From Irish pubs to Mexican cantinas, it seems that every culture puts its own stamp on imbibing. The United States has generated its own share of distinctive drinking niches—tiki bars flowered in California before spreading across the country in the 1960s, and microbreweries have become almost ubiquitous.
Las Vegas has its own twist on the American watering hole—the gaming tavern. In addition to being popular places to drink, these establishments form a substantial part of the area’s gambling culture and gaming economy.
Gaming taverns are a genuine part of Nevada’s frontier heritage: When miners were seeking their fortunes on the Comstock Lode, they blew off steam drinking cheap whiskey and playing cards. Slot machines debuted in San Francisco taverns in the late 1890s and didn’t take long to cross the Sierra Nevada range.
Today taverns occupy a unique space in the city’s gambling ecosystem. Unlike casinos, which have unrestricted licenses, taverns with restricted-gaming licenses are allowed no more than 15 machines. Built into the bar top, they offer dozens of variations on games of chance, with several flavors of video poker, keno, blackjack and even video reel slots.
Depending on the location, each tavern’s daily win per machine averages $50 to $200. Figuring 15 machines, that’s $750 to $3,000 in income per day.
Out of the 1,900 places in Clark County with restricted licenses, about 550 are taverns, pubs or bar and grills, with about 8,000 slots among them. (The remaining places are mostly convenience stores, supermarkets and gas stations.) Some of the better-known chains and mini-chains—PT’s Pub, Village Pub and Putter’s Bar and Grill—run their own slot operations in-house. Others farm the maintenance and money handling to slot-route operators—Golden Route, ETT and United Coin are the biggest—that typically earn 10 to 20 percent of all money played.
They do more than just fix broken machines. If a player hits a big jackpot that exceeds the cash in the bar’s till, an on-call truck speeds to the scene, forking over the large bills within minutes. While you sleep (whether it’s on grave or day shift), trucks are cruising the streets of Las Vegas, waiting to pay off the next lucky winner at a bar down the street.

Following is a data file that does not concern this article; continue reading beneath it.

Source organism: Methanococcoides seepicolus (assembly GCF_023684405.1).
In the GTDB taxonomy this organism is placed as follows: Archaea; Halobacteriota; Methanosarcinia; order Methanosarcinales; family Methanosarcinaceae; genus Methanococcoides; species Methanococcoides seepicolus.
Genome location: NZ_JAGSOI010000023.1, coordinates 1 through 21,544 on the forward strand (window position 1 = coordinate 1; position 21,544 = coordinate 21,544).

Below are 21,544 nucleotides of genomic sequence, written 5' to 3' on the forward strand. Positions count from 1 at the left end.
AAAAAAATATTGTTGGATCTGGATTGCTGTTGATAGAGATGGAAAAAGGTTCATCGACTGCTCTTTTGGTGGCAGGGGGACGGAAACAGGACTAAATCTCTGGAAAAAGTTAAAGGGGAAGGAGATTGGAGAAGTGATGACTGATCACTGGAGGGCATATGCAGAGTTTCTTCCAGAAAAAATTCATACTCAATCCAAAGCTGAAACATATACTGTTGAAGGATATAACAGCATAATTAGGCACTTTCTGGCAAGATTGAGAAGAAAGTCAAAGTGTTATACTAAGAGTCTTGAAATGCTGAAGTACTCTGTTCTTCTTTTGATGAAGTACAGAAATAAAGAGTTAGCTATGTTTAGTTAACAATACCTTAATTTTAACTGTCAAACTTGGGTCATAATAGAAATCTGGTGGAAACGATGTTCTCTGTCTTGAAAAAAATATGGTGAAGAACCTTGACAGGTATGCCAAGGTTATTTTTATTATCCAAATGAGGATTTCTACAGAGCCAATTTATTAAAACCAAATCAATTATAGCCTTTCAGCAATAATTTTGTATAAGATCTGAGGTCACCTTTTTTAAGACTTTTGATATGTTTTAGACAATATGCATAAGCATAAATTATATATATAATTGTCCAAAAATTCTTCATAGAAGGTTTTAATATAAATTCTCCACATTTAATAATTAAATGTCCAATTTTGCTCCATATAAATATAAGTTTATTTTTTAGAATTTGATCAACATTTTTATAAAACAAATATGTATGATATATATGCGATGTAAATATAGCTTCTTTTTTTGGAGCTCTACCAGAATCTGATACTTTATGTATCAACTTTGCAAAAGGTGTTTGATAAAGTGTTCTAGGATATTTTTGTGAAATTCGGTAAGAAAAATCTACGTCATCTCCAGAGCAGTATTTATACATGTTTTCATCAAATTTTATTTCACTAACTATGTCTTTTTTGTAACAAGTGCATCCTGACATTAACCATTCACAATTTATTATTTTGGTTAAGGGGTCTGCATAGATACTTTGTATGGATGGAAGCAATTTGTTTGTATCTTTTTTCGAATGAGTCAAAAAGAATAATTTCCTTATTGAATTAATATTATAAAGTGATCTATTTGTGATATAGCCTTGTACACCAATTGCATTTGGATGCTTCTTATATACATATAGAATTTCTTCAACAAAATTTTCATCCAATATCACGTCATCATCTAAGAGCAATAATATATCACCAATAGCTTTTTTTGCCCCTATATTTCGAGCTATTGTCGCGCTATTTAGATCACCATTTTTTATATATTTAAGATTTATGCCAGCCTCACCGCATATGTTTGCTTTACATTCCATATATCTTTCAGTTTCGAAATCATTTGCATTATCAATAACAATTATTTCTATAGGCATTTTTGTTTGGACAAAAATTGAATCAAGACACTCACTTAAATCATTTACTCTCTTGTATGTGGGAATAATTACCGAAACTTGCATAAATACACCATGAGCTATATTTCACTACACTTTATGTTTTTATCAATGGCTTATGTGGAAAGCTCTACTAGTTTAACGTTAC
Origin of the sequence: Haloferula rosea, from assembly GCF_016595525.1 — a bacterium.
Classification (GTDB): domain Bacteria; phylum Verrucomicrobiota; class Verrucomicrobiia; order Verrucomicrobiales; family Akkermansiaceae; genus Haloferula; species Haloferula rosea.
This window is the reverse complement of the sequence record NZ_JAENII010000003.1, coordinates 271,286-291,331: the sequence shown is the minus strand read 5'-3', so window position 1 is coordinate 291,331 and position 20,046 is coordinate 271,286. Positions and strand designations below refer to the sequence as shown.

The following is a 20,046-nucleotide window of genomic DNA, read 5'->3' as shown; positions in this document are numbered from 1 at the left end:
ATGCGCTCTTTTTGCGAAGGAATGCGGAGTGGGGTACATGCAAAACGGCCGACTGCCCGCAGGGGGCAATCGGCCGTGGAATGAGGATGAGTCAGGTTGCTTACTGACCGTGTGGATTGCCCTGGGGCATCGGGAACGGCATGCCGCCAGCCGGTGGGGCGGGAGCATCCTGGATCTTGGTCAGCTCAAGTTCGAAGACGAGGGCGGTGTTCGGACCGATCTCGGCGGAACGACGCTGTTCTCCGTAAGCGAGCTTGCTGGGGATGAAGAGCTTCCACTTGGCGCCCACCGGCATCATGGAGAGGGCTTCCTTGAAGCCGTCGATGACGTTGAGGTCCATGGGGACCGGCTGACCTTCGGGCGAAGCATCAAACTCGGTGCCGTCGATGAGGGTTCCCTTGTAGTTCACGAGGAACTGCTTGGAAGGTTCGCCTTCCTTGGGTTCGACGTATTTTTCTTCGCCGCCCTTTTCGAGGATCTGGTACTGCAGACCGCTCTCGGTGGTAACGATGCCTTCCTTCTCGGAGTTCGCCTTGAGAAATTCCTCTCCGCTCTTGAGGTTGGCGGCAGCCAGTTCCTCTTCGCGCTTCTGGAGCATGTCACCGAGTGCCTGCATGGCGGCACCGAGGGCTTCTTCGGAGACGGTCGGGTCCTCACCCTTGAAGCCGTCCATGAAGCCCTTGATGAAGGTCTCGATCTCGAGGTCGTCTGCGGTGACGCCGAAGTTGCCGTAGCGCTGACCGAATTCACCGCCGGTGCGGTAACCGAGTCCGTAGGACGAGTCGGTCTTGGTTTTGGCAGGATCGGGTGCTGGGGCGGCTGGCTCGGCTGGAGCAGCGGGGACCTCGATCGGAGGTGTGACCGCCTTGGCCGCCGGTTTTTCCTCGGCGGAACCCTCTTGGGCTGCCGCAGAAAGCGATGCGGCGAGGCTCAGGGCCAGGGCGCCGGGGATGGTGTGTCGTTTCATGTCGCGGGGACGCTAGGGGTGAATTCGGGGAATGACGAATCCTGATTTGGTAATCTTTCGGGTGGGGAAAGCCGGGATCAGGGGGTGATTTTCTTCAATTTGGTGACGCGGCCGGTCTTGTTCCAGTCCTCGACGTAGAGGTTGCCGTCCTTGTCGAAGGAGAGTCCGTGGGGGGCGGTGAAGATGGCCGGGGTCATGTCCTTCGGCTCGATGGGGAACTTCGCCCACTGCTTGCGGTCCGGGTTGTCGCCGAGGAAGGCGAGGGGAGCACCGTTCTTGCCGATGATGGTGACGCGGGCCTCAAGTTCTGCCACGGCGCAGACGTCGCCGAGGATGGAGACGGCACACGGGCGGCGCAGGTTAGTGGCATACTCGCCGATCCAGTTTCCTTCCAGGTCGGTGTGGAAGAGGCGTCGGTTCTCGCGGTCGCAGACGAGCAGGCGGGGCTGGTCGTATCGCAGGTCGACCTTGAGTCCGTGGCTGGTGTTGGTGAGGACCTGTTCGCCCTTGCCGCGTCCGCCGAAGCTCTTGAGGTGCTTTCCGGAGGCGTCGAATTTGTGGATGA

The typical tavern gambler likes the basics—light draft beer, tequila, vodka and bourbon are the most popular drinks—and can expect drinks on the house if he steadily bets a dollar per hand or so.
The games are mostly the same you’ll find in a casino, and loyalty programs can give players casino perks such as free play and comps. But those who operate gaming taverns claim that their service sets them apart.
“At our taverns, there’s more personal recognition,” says Christopher Abraham, vice president of marketing for Golden Gaming, which operates PT’s and Sierra Gold taverns throughout the Valley. “Many of our customers work in the service industry themselves. Once our bartenders get to know them, they’ll find their favorite drink waiting for them before they sit down.”
Abraham points with pride to his company’s Golden Gaming University, a course covering everything from customer service to drinks that all employees complete, and the company’s half-off happy hours and daily prize giveaways as examples of giving people what they want in tough times.
The 2007 Nevada smoking ban and the economic downturn have slowed business at gaming taverns, but by responding to their customers, they have been able to maintain their niche in a city with about one slot machine for every 14 residents—and that’s no mean feat.